# calculus/derivative question

• Oct 15th 2008, 08:53 PM
sxusteven
calculus/derivative question
for what values of a and b is the line 2x+y=b tangent to the curve at y=ax^2 at x=-4

help would be welcome, thanks in advnace (Nod)

• Oct 15th 2008, 08:56 PM
mr fantastic
Quote:

Originally Posted by sxusteven
for what values of a and b is the line 2x+y=b tangent to the curve at y=ax^2 at x=-4

help would be welcome, thanks in advnace (Nod)

At x = -4 the gradient of the tangent is to the curve is -8a. So your line has to have this gradient ......

Also, at x = -4, y = 16a. So the point (-4, 16a) lies on the curve and hence must also lie on the line .....
• Oct 15th 2008, 08:59 PM
Chris L T521
Quote:

Originally Posted by sxusteven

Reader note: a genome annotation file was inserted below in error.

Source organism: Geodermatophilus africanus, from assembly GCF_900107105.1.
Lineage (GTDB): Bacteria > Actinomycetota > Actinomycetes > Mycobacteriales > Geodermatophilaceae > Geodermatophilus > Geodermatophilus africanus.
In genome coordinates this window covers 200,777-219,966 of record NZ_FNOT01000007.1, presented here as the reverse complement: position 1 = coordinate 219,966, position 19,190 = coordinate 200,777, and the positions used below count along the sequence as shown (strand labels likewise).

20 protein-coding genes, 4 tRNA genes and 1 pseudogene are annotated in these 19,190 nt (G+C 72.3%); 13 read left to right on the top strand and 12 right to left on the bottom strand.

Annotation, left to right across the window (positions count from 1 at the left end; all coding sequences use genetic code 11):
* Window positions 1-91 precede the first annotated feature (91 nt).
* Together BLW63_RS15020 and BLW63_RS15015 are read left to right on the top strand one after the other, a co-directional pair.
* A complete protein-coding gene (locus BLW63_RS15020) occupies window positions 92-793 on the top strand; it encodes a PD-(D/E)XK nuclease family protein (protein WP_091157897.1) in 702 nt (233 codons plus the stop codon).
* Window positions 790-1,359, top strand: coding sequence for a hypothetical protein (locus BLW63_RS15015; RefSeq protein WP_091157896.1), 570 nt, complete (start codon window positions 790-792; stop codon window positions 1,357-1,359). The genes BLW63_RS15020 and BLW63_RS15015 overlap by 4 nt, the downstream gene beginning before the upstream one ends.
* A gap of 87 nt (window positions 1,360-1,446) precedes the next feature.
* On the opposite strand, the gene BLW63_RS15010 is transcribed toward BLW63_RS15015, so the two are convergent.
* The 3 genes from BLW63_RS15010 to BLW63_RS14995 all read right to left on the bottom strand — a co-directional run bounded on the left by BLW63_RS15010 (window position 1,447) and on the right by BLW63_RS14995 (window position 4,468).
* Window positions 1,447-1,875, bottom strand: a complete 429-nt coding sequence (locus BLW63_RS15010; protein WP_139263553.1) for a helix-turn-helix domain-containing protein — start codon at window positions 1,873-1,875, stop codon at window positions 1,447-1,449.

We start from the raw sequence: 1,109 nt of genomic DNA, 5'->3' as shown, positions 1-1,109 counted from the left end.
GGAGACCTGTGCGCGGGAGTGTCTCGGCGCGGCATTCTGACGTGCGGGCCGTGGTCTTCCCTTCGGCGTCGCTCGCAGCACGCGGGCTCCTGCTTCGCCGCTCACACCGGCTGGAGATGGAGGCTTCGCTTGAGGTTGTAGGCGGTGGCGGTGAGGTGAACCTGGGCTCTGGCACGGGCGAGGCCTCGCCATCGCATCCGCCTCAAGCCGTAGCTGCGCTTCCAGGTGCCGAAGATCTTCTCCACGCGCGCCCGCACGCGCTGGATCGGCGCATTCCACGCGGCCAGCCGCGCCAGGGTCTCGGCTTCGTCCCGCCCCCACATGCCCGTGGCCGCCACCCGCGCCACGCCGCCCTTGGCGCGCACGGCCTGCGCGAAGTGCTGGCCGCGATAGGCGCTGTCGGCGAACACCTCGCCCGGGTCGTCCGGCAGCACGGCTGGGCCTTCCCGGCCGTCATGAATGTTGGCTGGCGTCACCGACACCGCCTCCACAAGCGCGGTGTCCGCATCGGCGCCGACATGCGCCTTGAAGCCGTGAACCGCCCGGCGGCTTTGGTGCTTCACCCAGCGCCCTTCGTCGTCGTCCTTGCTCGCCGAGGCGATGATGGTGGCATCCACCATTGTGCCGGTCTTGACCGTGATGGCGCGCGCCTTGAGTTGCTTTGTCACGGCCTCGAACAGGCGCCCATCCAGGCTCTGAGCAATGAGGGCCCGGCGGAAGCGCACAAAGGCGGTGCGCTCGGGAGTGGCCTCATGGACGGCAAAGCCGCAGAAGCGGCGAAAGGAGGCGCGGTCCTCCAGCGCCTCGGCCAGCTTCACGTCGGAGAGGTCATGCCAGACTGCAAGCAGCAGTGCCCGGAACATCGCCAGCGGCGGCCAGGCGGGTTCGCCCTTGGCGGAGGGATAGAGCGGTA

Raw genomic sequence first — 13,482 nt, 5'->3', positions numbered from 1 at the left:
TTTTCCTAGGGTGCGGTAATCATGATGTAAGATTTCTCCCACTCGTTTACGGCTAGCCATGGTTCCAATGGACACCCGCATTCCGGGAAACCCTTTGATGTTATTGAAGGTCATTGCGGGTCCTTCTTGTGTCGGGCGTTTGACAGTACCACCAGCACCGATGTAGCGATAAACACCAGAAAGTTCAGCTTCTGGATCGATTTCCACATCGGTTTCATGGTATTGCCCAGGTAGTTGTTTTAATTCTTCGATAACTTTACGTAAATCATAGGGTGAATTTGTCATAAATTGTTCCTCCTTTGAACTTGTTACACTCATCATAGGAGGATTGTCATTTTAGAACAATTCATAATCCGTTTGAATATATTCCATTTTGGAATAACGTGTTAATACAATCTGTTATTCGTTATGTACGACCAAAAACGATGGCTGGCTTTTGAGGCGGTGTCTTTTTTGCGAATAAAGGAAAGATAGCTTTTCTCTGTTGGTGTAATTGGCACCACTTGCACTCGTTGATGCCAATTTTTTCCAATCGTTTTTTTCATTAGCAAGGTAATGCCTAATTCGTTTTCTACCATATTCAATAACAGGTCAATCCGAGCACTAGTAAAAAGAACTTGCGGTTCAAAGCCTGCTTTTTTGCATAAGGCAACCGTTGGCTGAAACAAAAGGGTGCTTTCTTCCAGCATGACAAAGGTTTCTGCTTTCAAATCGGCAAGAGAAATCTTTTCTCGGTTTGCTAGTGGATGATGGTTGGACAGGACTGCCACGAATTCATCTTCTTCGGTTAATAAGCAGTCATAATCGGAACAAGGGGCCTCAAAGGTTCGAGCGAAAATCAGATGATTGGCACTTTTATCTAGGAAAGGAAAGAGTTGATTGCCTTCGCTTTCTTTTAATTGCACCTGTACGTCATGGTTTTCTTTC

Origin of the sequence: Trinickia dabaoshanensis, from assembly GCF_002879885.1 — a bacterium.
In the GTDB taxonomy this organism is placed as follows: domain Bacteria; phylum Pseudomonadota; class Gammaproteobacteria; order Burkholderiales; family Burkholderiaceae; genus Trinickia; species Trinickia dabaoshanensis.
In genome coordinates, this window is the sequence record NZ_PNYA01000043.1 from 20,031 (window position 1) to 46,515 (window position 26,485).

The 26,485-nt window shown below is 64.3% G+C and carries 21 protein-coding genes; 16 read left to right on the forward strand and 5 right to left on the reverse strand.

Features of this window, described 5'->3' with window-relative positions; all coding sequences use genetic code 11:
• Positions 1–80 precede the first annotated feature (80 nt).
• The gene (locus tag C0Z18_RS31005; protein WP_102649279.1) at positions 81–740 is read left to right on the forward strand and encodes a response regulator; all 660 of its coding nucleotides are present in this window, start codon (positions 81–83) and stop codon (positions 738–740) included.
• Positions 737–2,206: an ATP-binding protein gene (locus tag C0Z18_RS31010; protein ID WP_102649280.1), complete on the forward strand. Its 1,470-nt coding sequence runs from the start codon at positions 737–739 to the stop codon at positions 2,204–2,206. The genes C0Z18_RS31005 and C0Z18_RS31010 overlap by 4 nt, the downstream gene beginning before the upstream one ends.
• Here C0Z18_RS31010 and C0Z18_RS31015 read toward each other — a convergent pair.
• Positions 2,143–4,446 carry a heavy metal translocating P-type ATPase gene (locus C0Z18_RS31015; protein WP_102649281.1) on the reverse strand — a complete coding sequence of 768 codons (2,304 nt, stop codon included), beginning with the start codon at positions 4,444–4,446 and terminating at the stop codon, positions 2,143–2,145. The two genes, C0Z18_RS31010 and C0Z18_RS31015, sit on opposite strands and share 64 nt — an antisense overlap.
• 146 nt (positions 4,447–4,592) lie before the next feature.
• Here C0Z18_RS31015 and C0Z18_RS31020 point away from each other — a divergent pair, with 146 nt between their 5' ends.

for what values of a and b is the line 2x+y=b tangent to the curve at y=ax^2 at x=-4

help would be welcome, thanks in advnace (Nod)

Rewrite the equation of the line as \$\displaystyle y=-2x+b\$

The slope of this line is \$\displaystyle -2\$

Now, differentiate the function \$\displaystyle y=ax^2\$to get \$\displaystyle y'=2ax\$

At x=-4, the value of the derivative is \$\displaystyle -8a\$.

Now when is \$\displaystyle -2=-8a\$?

Once you have a, then plug the point \$\displaystyle x=-4\$ into the function \$\displaystyle y=ax^2\$ to find the value of the function at this point [which I will call \$\displaystyle y_0\$].

Then, take this point and plug it into the equation for the line:

\$\displaystyle (y_0)=-2(-4)+b\$, where \$\displaystyle (-4,y_0)\$ is the point on the function (and on the line)

Then solve for b.

Can you take it from here?

--Chris